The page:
The Berkman Klein Center's Geek Team provides high-quality technical consultation to the center's faculty, fellows, staff, and interns. But we also aid the work of many external collaborators and partners. We like to work on projects that we know will have a social impact, where the Internet, new technology, and novel data can be leveraged to create a social good. We like to work in any method that will benefit our community — from acting as consultants providing technical recommendations, to full lifecycle design/build/maintain operations. We strive to be experts in our respective fields, leaning heavily on the ability to embrace technologies that are beneficial to the overall health of the technology ecosystem and contribute to the success of the projects we engage in and the communities we engage with. In addition, we work to shape the landscape of emerging and current technology through policy and advocacy efforts with the help of the center's other unique asset, the Cyberlaw Clinic. While the Geeks team is not the first technology consultancy, we are a unique practice within an academic research center.

For more information on the projects we are actively working on, visit the project specific pages below or check out our code on github.


The Berkman Klein Center for Internet & Society, with support from the Harvard Law School Library, has developed a Web-based platform — H2O — for creating, editing, organizing, consuming, and sharing course materials. With this capacity to develop countless customized electronic textbooks, we envision building a corpus of open-source materials available for dynamic use by faculty and students at Harvard and beyond. Piloted with legal casebooks, H2O has been received with broad approval in Professor Jonathan Zittrain’s Torts class, with the planned expansion into a number of additional courses in the 2012-2013 school year.


Herdict collects and disseminates real-­time, crowdsourced information about Internet filtering, denial of service attacks, and other blockages. Based at the Berkman Klein Center at Harvard University, it is the first and only large-­scale project of its kind. When individuals can’t access a site, they can report that experience to Herdict through browser toolbars, e-­mail, Twitter, or Herdict aggregates this data to create a real-­time map of global Internet health. This data can be sorted and visualized by country, URL, and date, creating a picture of changes as they are happening. As more of peoples’ lives move online, tools like Herdict will become increasingly important.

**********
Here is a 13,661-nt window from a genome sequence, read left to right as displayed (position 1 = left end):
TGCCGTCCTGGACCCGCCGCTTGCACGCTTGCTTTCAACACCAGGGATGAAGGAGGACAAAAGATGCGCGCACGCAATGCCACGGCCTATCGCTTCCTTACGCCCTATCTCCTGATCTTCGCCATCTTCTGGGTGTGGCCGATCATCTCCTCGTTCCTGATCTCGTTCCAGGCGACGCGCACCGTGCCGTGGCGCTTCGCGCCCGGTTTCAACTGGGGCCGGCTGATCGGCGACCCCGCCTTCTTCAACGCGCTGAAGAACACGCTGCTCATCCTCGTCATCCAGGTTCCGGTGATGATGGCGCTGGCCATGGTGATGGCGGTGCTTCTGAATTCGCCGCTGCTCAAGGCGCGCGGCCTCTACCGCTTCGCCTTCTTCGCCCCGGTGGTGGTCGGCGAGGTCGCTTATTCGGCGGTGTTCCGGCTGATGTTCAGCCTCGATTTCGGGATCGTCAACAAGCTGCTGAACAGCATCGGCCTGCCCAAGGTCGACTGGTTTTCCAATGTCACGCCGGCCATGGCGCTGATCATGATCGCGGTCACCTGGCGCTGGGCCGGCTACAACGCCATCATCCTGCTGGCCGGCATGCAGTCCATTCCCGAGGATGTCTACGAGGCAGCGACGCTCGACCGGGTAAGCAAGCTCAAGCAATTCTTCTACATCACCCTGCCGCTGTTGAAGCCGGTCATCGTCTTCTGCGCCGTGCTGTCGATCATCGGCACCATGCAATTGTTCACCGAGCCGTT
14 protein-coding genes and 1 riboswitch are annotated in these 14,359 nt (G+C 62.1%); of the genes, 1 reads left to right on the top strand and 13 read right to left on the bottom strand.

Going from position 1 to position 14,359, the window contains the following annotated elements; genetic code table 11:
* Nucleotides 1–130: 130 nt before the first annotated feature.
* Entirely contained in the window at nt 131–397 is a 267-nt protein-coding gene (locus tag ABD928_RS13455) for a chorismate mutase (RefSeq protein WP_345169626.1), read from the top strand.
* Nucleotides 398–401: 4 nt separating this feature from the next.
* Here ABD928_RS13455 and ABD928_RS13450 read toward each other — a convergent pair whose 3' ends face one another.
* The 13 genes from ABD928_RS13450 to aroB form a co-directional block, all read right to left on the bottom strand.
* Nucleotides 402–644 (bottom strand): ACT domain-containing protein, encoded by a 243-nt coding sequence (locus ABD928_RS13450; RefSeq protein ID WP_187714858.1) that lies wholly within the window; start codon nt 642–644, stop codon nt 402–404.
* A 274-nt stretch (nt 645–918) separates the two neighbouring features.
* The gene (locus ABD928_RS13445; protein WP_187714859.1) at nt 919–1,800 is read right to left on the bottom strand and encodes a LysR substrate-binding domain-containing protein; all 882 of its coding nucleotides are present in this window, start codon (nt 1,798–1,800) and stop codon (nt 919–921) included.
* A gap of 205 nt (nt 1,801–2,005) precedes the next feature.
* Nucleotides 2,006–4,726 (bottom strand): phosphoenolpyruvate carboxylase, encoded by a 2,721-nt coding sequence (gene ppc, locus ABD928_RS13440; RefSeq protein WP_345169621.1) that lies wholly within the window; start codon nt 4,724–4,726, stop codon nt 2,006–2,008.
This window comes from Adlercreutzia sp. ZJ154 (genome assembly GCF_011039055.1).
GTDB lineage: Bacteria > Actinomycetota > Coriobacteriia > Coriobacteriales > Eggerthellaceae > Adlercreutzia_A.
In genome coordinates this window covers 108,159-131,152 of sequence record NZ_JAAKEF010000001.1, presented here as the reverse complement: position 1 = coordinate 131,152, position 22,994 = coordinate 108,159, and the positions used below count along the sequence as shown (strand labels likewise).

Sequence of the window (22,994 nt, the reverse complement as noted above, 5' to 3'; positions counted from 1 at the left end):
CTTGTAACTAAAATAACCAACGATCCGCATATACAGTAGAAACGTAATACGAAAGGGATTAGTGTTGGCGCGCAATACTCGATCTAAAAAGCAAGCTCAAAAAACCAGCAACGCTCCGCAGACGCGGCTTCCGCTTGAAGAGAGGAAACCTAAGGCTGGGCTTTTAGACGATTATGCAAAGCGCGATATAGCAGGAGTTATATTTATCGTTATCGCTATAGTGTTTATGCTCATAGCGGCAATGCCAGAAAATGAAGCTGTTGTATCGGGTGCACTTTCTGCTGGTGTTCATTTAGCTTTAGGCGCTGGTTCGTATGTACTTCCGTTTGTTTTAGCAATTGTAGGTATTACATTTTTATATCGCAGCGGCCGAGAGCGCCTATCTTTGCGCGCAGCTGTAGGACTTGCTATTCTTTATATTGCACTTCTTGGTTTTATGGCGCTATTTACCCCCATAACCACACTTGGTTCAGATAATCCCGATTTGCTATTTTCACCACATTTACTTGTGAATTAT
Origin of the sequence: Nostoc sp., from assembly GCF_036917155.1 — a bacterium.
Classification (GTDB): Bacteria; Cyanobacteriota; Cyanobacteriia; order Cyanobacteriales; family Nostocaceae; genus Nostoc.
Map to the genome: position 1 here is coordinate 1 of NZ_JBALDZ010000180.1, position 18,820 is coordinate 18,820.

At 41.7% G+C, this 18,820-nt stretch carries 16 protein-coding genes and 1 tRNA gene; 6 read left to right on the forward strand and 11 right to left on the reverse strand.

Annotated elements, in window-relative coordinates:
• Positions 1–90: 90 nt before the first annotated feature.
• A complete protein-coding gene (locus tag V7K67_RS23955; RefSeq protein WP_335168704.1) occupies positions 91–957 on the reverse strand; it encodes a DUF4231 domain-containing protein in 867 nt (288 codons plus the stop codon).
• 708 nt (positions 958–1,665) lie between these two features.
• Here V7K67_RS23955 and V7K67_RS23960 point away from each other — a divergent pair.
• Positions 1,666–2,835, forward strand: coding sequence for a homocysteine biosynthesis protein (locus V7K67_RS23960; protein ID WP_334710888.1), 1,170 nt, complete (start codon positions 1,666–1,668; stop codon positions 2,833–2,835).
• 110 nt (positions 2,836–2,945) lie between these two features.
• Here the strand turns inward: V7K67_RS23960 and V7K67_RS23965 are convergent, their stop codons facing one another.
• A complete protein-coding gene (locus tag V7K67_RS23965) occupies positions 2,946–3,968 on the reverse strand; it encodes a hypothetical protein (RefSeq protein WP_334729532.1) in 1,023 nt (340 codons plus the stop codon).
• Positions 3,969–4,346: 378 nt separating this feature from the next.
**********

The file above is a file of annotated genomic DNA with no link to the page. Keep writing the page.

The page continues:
Internet Monitor

Internet Monitor's aim is to evaluate, describe, and summarize the means, mechanisms, and extent of Internet content controls and Internet activity around the world. The project helps researchers, advocates, policymakers, and user communities understand trends in Internet health and activity through research, analysis, and data visualization.

Internet Robustness

The Internet Robustness project is developing, testing, and piloting software and protocols such as Amber to safeguard the promise of the URL, or "Uniform Resource Locator": that information placed online can remain there, even amidst network or endpoint disruptions.


Lumen collects and studies online content removal requests, providing transparency and supporting analysis of the Web’s takedown “ecology,” in terms of who sends requests, why, and to what ends.

Media Cloud

Media Cloud, a joint project of the Berkman Klein Center for Internet & Society at Harvard University and the Center for Civic Media at MIT, is an open source, open data platform that allows researchers to answer complex quantitative and qualitative questions about the content of online media. Using Media Cloud, academic researchers, journalism critics, and interested citizens can examine what media sources cover which stories, what language different media outlets use in conjunction with different stories, and how stories spread from one media outlet to another.

Privacy Initiatives

Privacy Tools for Sharing Research Data

Led collaboratively by Harvard University's Center for Research on Computation and Society (CRCS) at the School of Engineering and Applied Sciences, Institute for Quantitative Social Science (IQSS), and Berkman Klein Center for Internet & Society, with support from the Secure and Trustworthy Cyberspace (SaTC) program at the National Science Foundation, the Privacy Tools for Sharing Research Data project seeks to develop methods, tools, and policies to further the tremendous value that can come from collecting, analyzing, and sharing data while more fully protecting individual privacy.


TagTeam is an open-source tagging and feed aggregation platform

TagTeam offers users functionality to move tag vocabularies from folksonomies to ontologies, and supports social tagging for group research projects.

Launched in 2012 under the direction of Peter Suber, TagTeam is supported by the Laura & John Arnold Foundation as part of the Berkman-based Harvard Open Access Project (HOAP).